The Lost Finals MVP: 1954
One last toast to Big George
After his longtime teammate Jim Pollard stole the award in 1953, George Mikan is once again the Lost Finals MVP!
The Minneapolis Lakers played the Syracuse Nationals for a second time in the NBA Finals The two squads previously met in 1950. And just like before, Mikan was bustin’ loose through the Nationals.
However, being 29 years old and on the verge of retirement, Mikan averaged just 18.1 PPG in 1954 compared to his 32.2 PPG average of 1950. Still, the points average was easily the best in this series.
Also, in this ‘54 series Mikan shot a blistering .441 FG% and .822 FT%.
(1954 NBA average for FG% was .372 and the average FT% was .709. Ergo, Mikan’s percentages count as blistering).
Although this series went seven games and the teams alternated victories the entire time, only two of the contests provided truly desperate Maalox moments. The Lakers also got lucky that Syracuse was a veritable M*A*S*H unit with six of their men playing through some sort of injury in a desperate bid to capture the Nats’ first title.
Injuries have decided many playoff series, though. Them’s the breaks in sports.
Anyhoo, here are the two close contests…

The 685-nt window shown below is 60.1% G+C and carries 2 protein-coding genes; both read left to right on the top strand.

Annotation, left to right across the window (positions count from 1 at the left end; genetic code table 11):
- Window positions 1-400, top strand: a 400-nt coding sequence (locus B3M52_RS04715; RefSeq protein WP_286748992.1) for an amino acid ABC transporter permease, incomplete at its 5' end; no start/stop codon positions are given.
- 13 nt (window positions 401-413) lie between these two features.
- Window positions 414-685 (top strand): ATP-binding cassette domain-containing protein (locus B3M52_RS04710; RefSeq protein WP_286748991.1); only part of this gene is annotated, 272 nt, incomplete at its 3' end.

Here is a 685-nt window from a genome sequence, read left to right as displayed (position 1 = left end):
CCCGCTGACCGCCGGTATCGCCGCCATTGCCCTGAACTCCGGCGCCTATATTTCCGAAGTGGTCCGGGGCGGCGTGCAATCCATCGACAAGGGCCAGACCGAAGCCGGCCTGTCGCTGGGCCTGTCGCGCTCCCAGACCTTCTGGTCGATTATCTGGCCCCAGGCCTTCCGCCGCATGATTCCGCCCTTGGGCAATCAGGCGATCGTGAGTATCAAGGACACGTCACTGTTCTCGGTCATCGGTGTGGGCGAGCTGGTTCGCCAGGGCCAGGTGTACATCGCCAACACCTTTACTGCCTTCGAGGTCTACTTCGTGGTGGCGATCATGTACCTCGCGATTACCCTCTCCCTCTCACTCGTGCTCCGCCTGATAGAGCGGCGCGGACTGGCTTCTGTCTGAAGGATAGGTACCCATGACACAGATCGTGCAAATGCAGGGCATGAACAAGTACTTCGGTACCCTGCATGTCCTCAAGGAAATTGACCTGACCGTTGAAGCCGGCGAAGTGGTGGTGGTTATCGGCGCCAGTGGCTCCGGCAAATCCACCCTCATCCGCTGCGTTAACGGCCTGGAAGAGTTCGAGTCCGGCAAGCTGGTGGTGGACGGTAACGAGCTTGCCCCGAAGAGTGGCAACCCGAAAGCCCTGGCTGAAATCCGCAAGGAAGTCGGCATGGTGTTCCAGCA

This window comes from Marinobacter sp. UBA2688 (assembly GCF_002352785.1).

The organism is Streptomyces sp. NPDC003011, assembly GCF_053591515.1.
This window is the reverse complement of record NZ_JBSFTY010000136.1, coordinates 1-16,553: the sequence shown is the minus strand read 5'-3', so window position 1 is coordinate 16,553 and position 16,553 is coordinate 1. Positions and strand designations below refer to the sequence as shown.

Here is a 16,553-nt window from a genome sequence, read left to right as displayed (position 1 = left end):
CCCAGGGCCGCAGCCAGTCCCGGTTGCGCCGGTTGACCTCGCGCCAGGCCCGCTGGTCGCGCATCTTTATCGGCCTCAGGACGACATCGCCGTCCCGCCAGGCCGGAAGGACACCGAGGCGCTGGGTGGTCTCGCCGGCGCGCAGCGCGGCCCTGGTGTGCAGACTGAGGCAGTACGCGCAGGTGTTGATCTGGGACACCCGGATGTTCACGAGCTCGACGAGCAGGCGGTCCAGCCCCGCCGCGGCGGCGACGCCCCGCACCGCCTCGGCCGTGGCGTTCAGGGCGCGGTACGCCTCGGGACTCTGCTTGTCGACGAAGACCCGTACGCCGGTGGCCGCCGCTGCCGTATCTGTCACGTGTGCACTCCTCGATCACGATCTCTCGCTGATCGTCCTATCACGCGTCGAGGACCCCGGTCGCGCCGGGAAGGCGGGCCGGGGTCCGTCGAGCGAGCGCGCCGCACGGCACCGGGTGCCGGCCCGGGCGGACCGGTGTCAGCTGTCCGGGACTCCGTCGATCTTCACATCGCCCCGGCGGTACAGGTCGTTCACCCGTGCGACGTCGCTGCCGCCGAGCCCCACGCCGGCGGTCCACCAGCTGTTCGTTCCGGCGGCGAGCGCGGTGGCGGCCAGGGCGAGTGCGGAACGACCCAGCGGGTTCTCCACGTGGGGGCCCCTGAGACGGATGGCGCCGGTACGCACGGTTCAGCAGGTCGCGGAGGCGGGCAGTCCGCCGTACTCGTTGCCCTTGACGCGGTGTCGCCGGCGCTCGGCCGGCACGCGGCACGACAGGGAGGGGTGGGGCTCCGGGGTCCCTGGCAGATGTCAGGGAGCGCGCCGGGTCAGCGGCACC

Game 2 was a 62-60 win for Syracuse. Mikan was fine with 15 points and 15 rebounds on 6-11 FGs and 3-3 FTs. His teammates kind of sucked, though, combining to shoot 14-50 (.280) from the field. This poor Laker performance allowed Wally Osterkorn, typically a Nationals bench player, to paste the Lakers with 20 points and 17 rebounds to deliver the Syracuse win.
Game 6 was the other “Mikan does it all and his teammates wet the bed” game. Except it was even worse than Game 2.
Despite Mikan scoring 30 points and grabbing 18 rebounds (on 11-23 FGs and 8-10 FTs), the Nationals still won the game by a final score of 65-63. The killer for Minneapolis was that the rest of the team shot just 9-17 from the free throw line.
Deliver just three more measly free throw makes and y’all woulda had the title won then, Minneapolis. Instead they wasted a 30-point scoring burst from old man Mikan.
So naturally in the decisive Game 7, Mikan had a bad game with 11 points on 2-10 FGs, but fellow elder statesman Jim Pollard and rookie center Clyde Lovellette combined for 35 points on 14-23 FGs to secure an 87-80 win.
I bet Mikan secretly sucked on purpose that game to see whether his teammates could bring this title on home.
Despite the bad closing performance, Mikan was clearly the series MVP. Just check the series box score for confirmation.
And with that we bid farewell to the NBA’s most dominant player of the early 1950s. Mikan garnered three Lost MVPs and three Lost Finals MVPs in five years of action.
For 1955, the Syracuse Nationals would be back in the NBA Finals taking on the Fort Wayne Pistons in another seven-game series. And with Mikan gone we’re obviously gonna have a new Lost Finals MVP.
62-60? Geez, no wonder the Nats owner created the 24 second clock.